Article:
More than a dozen states allow power companies to offer variable rate plans, which fluctuate with power prices. As of 2019, about 11 million homes and businesses nationwide were enrolled in variable-rate programs, according to the U.S. Energy Information Administration.
Scrutiny of dynamic pricing comes as last week’s power grid chaos in Texas resulted in rolling blackouts for days. Power prices spiked to unprecedented levels as various power generations froze due to the polar vortex dumping Arctic weather into the state.
As the energy crisis unfolded, we were one of the first to note variable rate plans would go to the “moon” as power prices spiked. We then provided shocking accounts of some residents who were slapped with multi-thousand dollar energy bills.
In particular, Texan resident Ty Williams told local news WFAA that his average electric bill is around $660 per month. After the rolling blackouts, his power bill jumped to $17,000.
John Howat, a senior energy analyst with National Consumer Law Center, a consumer advocacy group, told Reuters that electric suppliers in other states pushed customers to join variable-rate style plans.
Since the Texas energy crisis, multiple states have opened probes into surging utility bills. Oklahoma Attorney General Mike Hunter told reporters Monday that his team will be investigating whether power companies violated Oklahoma laws that cap prices of goods to a 10% rise after an emergency is declared.
“The goal there is to, in as substantive and productive a way as possible, figure out ways to mitigate the impact of this utility bill phenomenon we’re expecting to see in the next couple of months,” Hunter said.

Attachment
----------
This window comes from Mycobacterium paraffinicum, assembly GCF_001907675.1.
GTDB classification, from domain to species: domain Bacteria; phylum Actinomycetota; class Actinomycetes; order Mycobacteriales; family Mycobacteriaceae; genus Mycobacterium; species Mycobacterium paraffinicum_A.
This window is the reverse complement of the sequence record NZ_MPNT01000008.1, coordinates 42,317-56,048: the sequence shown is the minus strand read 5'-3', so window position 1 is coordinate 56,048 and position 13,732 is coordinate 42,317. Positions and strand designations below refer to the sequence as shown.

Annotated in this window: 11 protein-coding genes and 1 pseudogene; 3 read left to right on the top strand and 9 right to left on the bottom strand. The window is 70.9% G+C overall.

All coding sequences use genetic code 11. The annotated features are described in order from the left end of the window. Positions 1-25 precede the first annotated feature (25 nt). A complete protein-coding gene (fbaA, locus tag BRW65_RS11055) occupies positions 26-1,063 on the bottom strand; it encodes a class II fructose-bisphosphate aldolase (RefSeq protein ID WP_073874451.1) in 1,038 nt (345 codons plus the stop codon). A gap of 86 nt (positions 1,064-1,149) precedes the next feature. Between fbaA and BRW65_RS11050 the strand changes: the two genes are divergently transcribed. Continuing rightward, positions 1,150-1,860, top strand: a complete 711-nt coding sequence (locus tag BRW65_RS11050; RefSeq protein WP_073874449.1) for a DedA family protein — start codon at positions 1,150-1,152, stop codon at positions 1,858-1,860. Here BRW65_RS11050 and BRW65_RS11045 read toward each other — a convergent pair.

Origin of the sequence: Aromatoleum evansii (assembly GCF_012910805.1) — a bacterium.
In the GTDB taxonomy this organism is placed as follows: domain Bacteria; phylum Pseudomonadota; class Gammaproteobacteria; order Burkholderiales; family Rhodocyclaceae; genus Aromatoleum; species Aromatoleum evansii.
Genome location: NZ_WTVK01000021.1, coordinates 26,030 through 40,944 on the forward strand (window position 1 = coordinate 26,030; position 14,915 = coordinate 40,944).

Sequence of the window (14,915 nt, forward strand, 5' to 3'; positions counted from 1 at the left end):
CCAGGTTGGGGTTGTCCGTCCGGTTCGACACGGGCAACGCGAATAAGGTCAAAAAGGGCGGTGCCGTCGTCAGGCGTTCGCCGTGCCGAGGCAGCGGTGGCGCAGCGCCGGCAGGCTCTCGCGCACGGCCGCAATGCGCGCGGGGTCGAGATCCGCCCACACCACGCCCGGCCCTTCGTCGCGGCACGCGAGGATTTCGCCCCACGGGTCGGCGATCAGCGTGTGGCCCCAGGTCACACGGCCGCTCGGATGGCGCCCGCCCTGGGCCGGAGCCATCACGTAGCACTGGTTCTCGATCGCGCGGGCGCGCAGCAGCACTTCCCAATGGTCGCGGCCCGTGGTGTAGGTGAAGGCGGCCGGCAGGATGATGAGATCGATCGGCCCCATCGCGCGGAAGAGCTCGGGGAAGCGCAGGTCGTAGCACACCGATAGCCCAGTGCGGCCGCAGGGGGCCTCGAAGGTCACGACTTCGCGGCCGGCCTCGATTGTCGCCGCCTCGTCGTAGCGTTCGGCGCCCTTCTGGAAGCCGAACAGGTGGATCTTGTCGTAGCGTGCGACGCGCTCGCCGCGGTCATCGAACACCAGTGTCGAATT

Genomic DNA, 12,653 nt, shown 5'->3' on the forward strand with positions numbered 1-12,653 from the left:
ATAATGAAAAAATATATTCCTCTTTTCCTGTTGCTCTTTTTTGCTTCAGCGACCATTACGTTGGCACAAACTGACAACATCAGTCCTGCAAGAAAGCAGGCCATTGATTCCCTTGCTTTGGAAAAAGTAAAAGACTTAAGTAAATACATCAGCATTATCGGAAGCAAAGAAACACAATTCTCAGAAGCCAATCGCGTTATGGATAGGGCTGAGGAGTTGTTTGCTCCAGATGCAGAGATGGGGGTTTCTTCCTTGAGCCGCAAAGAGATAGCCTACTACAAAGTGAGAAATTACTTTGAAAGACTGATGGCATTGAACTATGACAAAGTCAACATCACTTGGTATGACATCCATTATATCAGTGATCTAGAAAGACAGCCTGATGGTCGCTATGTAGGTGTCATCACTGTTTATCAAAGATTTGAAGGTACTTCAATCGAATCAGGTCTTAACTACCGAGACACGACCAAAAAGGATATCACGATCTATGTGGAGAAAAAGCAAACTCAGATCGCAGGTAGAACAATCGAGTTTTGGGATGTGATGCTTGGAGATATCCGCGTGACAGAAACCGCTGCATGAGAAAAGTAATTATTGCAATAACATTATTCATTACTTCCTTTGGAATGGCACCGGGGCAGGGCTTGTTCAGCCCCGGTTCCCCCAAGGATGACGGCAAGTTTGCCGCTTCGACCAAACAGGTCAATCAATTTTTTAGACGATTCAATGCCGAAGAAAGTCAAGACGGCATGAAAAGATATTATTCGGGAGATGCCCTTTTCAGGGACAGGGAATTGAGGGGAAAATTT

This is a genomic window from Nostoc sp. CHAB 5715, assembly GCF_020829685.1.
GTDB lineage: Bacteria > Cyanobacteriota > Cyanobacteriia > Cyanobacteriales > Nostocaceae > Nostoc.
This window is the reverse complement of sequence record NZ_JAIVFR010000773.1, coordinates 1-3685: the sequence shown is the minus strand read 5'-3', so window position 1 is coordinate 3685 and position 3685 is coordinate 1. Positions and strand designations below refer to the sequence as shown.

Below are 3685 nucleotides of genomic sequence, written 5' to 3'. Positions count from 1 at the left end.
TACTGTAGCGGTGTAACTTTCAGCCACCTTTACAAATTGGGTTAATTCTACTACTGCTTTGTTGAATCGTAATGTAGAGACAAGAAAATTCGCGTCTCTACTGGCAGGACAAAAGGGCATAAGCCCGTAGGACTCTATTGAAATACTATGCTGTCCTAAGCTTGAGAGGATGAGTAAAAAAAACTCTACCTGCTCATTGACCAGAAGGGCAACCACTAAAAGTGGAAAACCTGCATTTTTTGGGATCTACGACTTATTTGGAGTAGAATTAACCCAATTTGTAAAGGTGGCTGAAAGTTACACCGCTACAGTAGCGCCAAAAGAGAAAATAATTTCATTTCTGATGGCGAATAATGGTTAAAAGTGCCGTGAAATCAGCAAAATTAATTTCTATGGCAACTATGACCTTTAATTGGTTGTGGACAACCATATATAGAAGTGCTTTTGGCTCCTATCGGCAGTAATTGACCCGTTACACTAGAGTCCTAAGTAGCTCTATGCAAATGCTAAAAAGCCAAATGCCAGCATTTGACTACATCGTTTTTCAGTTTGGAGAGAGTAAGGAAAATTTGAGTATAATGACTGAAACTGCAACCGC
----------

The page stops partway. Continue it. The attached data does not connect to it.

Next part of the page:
Texas utility regulators have said a temporary ban is in place from billing customers or cutting off their power for non-payment.
Catherine Webking, a partner at Austin-based law firm Scott Douglass & McConnico, said there is some good news among residential power customers; most do not have variable-rate plans.
“It’s important to understand that is such a small, small sliver,” Webking said.
Unfortunately, when energy demand is high, the wholesale price of power can be quite expensive. Certainly, scrutiny is building across multiple state governments about how some energy companies charge their customers.
One Texas resident was slapped with a multi-thousand dollar power bill. She said:
“I’m not exactly sure what I’m supposed to do – should I take from my 401K? Should I get a loan?”
Tue, 02/23/2021 – 19:45
Go to Source
Author: Tyler Durden